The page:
With thanks to Cynthia F, I now have a CueCat, one of those nifty little barcode scanners that a dozen years or so ago were given away for free so that a person could scan coupons in magazine ads. If you have a large library of books that you want to catalog, you may want to get yourself one of these little gadgets. Using the CueCat, I am now able simply to scan the barcode/ISBN code on a book, and it automatically is entered into my library with most of the bibliographic info included. It really is that simple: just wave it back a forth a few times, and it reads the barcode, converts it, and searches for the book. Okay, now that I have your attention, here are the qualifications...
I've highlighted library management tools before (here and here: LibraryThing, Shelfari, Zotero, Endnote, ShelfServant, and others), but there are only a few programs for which this CueCat scanning trick will work (and unfortunately, Zotero is not one of them):
- For Linux, try Tellico or Alexandria. Both are free.
- For Macs, try Delicious Library 2. (You will need to modify the CueCat slightly.) Cost is $40.
- LibraryThing is a neat online option. It's free for up to 200 books and only $25 for a lifetime unlimited collection. It has a community commentary component to it, and it can generate a bibliographic reference for a book using OttoBib. It can also export your whole library to an Excel file. A couple drawbacks: it really isn't intended to be a research/footnoting resource, it only handles books, and it stores your data online.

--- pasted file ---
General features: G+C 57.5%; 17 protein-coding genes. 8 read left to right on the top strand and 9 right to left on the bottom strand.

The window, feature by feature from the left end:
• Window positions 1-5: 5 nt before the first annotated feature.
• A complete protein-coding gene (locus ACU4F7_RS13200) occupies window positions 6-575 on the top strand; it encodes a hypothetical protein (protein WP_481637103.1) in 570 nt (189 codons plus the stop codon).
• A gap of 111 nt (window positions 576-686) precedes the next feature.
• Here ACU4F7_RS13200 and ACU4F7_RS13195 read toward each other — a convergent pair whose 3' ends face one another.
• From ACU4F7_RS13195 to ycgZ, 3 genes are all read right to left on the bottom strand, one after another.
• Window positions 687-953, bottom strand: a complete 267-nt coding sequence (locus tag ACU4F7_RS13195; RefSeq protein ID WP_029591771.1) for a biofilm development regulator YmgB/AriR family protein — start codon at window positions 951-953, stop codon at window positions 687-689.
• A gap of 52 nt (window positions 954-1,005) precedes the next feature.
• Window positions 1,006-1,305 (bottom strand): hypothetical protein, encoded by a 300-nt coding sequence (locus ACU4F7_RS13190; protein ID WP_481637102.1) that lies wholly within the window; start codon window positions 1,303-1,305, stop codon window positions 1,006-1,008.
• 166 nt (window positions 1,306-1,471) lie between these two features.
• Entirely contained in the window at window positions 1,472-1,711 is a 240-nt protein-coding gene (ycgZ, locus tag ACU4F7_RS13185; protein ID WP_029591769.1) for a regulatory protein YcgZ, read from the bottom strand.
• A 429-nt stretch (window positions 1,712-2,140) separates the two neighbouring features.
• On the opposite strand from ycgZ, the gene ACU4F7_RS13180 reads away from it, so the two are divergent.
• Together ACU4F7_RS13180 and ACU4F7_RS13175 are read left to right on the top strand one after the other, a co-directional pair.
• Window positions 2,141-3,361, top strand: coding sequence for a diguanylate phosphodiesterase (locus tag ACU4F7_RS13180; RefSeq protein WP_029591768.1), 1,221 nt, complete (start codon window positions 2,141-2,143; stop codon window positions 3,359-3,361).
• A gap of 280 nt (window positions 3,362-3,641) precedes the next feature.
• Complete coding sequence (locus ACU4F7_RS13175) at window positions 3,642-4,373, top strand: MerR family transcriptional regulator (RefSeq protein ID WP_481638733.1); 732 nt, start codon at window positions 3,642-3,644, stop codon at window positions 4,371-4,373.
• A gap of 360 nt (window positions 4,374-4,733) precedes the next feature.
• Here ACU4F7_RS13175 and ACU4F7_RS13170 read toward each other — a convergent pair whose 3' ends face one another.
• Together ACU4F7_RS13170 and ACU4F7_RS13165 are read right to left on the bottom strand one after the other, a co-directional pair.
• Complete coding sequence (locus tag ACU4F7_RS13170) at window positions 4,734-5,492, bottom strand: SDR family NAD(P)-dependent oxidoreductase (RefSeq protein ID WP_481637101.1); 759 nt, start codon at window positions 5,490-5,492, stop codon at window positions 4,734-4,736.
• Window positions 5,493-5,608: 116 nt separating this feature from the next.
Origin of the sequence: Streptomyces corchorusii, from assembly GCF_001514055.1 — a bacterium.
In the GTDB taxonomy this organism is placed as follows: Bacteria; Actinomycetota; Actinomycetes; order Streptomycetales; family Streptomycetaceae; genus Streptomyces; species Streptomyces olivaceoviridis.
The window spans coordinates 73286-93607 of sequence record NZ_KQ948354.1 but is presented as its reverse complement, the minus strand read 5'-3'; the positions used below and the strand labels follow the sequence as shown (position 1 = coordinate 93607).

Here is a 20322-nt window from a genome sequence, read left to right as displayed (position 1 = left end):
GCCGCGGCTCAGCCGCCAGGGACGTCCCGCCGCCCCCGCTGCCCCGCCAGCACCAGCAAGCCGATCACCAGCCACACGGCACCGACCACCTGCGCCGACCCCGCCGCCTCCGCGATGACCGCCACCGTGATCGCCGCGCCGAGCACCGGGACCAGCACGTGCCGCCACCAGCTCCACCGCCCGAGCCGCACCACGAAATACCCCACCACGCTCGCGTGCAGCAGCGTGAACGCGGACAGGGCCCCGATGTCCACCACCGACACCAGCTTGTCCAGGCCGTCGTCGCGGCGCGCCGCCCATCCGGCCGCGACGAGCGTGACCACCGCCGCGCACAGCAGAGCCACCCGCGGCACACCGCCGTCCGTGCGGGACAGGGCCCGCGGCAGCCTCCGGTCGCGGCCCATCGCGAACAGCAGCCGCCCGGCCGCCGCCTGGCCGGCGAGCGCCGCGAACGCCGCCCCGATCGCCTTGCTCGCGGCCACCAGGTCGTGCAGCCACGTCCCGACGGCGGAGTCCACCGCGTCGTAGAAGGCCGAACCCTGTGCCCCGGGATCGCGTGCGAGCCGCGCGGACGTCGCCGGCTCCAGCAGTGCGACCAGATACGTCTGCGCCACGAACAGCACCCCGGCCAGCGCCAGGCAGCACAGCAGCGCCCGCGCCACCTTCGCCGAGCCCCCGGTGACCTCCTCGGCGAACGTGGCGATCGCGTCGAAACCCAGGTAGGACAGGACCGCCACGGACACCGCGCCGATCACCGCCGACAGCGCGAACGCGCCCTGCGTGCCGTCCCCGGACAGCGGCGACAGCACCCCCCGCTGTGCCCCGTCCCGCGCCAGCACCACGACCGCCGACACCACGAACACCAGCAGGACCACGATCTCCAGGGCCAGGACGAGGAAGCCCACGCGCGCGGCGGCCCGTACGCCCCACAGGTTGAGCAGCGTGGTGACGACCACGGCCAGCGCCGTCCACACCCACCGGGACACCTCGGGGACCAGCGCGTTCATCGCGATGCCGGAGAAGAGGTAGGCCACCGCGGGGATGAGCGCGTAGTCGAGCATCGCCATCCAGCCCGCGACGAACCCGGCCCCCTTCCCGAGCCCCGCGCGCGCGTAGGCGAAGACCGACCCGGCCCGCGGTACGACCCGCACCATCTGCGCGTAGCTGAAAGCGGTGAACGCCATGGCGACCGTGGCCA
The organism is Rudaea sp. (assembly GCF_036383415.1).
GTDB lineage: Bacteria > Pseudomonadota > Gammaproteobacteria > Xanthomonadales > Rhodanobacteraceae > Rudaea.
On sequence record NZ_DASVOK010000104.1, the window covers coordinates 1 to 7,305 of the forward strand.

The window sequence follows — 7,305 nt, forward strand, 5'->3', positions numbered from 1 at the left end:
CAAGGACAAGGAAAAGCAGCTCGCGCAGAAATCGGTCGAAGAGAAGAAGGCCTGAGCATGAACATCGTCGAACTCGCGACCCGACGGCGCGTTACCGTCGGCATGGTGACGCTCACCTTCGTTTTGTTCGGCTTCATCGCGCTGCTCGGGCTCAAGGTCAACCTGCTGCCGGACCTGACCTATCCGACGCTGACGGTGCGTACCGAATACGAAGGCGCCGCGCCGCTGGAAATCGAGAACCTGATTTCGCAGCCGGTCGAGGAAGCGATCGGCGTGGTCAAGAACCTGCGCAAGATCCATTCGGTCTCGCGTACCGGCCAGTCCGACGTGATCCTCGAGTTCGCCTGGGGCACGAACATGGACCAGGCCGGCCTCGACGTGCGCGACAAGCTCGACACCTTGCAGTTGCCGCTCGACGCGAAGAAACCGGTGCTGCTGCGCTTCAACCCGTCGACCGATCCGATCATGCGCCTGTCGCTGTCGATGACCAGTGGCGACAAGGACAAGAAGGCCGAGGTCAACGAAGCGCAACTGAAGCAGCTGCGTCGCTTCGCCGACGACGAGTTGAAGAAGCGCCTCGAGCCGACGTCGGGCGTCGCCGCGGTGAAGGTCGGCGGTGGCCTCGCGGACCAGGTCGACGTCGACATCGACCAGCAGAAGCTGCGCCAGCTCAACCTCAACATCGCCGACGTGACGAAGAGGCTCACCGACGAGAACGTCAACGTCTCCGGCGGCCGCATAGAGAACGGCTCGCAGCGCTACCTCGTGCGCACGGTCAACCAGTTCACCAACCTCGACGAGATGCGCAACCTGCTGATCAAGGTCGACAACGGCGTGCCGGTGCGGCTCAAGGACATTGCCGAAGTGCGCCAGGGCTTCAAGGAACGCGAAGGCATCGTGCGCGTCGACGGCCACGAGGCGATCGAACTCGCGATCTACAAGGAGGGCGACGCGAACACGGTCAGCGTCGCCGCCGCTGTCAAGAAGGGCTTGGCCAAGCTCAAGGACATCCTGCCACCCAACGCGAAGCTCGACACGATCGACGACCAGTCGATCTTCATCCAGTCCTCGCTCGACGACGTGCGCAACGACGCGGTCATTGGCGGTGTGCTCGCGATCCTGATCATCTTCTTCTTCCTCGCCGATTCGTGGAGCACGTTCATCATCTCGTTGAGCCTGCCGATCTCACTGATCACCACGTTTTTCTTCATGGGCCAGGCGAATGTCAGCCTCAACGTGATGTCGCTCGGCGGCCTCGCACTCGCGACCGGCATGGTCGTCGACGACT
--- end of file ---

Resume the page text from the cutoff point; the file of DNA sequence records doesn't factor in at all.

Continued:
- Here's the new one I discovered: Libra. It's free. It's graphically attractive. (It looks similar to Shelfari. Cf. the graphic above.). It's a small download that runs locally. You can use it to catalog books, DVDs, games, and music CDs. You might not even need a CueCat, since the website claims that you can simply use your webcam to scan in the barcodes. (I was able to make it work for books using the CueCat. I couldn't make it work on CDs, and I couldn't get it to work with my webcam at all.) It has an easy way to check books in/out to friends. You can export your libraries to Excel files and to attractive HTML pages (eg). It does have some drawbacks. Like LibraryThing, it's mainly a book cataloger, not a research tool, though you can add description details in addition to what it pulls from Amazon. It pulls a bunch of bibliographic info, but it can't sort by author's last name. The other drawback is that it appears that it may be an orphaned or at least a temporarily abandoned program. In any case, it works as is and is free and does a great job with the CueCat for books.